Monday, August 21, 2006

Altamaha Coastkeeper Needed to Protect One of Georgia's "Hidden Treasures"

This AP story caught my eye because of the Mighty Altamaha River's importance to our state. The river, that also includes the Ocmulgee and Oconee Rivers as offshoots, is one of the more unique on the east coast and the third largest. Best of all for Georgians, it's completely ours as it flows from north Georgia to Darien on the sea. It's a great resource, and is often referred to as the "Amazon of North America.". But when something goes wrong, we can't blame Alabama, South Carolina, etc. for the problem. It's all out fault. And unfortunately, because of development and industrial waster near the river and coast, a "Coastkeeper" is now needed to help monitor what's happening with polution.

A new coastkeeper would represent coastal issues, since the field work and advocacy roles are more work than one person can do effectively, Sheppard said.

The work is important because development is bumping up against nature across coastal Georgia, including in Darien, where condos now sit on marsh.

"We need the citizens helping. They can smell it," Holland said of pollution.


For those that haven't had a chance to see WSB's special on the "Hidden Treasures of Georgia," please do so. It includes a segment on the Altamaha River that uses more than words to show how important the Altamaha River is to us.

As a native southwest Georgian, I was glad to see the special included Thomasville's "Big Oak" and Pebble Hill Plantation, Albany's Radium Springs, the Okeefenokee, and Georgia's "Little Grand Canyon."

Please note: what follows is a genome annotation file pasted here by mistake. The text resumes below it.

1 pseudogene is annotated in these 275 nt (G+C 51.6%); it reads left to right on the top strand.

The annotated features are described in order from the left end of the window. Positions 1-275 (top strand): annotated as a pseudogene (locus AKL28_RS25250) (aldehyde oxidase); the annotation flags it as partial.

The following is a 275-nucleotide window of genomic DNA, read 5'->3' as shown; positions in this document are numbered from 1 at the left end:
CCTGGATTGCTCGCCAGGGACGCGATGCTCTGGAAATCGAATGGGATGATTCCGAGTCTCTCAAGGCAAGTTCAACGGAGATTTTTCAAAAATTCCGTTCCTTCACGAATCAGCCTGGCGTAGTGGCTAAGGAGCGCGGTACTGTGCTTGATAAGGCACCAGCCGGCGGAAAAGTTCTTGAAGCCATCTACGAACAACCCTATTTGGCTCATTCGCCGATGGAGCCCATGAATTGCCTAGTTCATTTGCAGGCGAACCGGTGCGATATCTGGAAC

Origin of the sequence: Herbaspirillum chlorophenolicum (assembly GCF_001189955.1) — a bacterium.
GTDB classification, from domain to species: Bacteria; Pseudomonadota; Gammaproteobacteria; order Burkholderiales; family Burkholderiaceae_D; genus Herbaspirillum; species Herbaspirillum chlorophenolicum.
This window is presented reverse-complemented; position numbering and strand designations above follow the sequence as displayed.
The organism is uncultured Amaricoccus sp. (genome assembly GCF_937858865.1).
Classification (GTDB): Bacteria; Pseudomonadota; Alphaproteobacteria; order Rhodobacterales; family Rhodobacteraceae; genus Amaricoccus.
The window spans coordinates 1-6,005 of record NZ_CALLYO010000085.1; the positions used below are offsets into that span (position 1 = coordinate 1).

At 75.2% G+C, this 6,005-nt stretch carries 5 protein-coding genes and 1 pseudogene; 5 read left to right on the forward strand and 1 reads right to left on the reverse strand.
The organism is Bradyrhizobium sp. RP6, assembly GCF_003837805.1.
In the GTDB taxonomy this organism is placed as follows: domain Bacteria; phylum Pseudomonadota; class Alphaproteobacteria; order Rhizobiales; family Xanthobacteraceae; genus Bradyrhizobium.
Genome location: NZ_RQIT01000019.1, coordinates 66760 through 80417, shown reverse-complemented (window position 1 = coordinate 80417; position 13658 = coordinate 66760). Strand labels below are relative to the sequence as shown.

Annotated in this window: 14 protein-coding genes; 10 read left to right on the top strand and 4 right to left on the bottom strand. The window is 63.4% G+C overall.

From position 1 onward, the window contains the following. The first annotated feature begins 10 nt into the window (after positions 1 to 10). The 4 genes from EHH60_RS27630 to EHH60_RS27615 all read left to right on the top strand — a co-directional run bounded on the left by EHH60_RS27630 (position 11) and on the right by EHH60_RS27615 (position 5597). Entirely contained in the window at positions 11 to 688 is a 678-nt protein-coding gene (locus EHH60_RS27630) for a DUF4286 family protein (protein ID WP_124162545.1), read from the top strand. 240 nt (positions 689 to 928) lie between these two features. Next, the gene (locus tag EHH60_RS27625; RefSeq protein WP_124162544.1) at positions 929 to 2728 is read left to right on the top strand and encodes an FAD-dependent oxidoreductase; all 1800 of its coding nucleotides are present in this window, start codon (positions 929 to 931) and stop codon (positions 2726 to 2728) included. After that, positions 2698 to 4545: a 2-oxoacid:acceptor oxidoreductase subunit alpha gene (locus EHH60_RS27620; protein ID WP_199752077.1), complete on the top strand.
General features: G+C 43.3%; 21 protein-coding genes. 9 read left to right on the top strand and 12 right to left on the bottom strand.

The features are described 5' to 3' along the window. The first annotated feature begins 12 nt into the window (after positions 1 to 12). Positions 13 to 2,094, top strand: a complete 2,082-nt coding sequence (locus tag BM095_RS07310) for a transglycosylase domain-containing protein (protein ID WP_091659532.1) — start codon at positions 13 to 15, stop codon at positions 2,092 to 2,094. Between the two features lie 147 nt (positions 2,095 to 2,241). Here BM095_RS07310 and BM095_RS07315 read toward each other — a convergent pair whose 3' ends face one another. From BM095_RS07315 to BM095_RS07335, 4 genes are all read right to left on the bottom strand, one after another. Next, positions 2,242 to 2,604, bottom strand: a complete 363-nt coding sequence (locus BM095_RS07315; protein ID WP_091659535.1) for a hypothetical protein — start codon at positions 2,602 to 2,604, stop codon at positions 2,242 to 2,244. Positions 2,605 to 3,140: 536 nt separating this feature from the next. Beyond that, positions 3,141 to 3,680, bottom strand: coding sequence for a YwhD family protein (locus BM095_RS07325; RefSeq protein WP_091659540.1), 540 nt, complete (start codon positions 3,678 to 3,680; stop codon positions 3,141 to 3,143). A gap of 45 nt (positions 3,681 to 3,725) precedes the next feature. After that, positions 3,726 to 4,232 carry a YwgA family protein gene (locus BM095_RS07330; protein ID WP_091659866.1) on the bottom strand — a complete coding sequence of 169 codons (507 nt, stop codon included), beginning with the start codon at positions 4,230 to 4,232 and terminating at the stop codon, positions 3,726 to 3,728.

I'm sometimes amazed when my Atlanta friends comment that "there's nothing in south Georgia." They just don't know, or they haven't taken the time or interest to find out. But the truth is our state is one of the most diverse geographically and ecologically. South Georgia is a big part of that. It's not all farmland and piney woods. There are a lot of unspoiled natural riches from Cumberland Island to the Chattahoochee, as well as historical landmarks.


Tina said...

Good stuff in South Georgia....Chewhaw Park near Albany is a really nice (and non-commercial) animal park. I like it a whole lot better than the Atlanta zoo. The Agrirama at Tifton is worth a stop too. Of course it all depends on what you like...and I'm a country girl.

Button Gwinnett said...

I like Cheehaw too. Unfortunately, I have a friend that learned to dislike llamas there. She got spit on by one and she hasn't had any use for them since. ;-)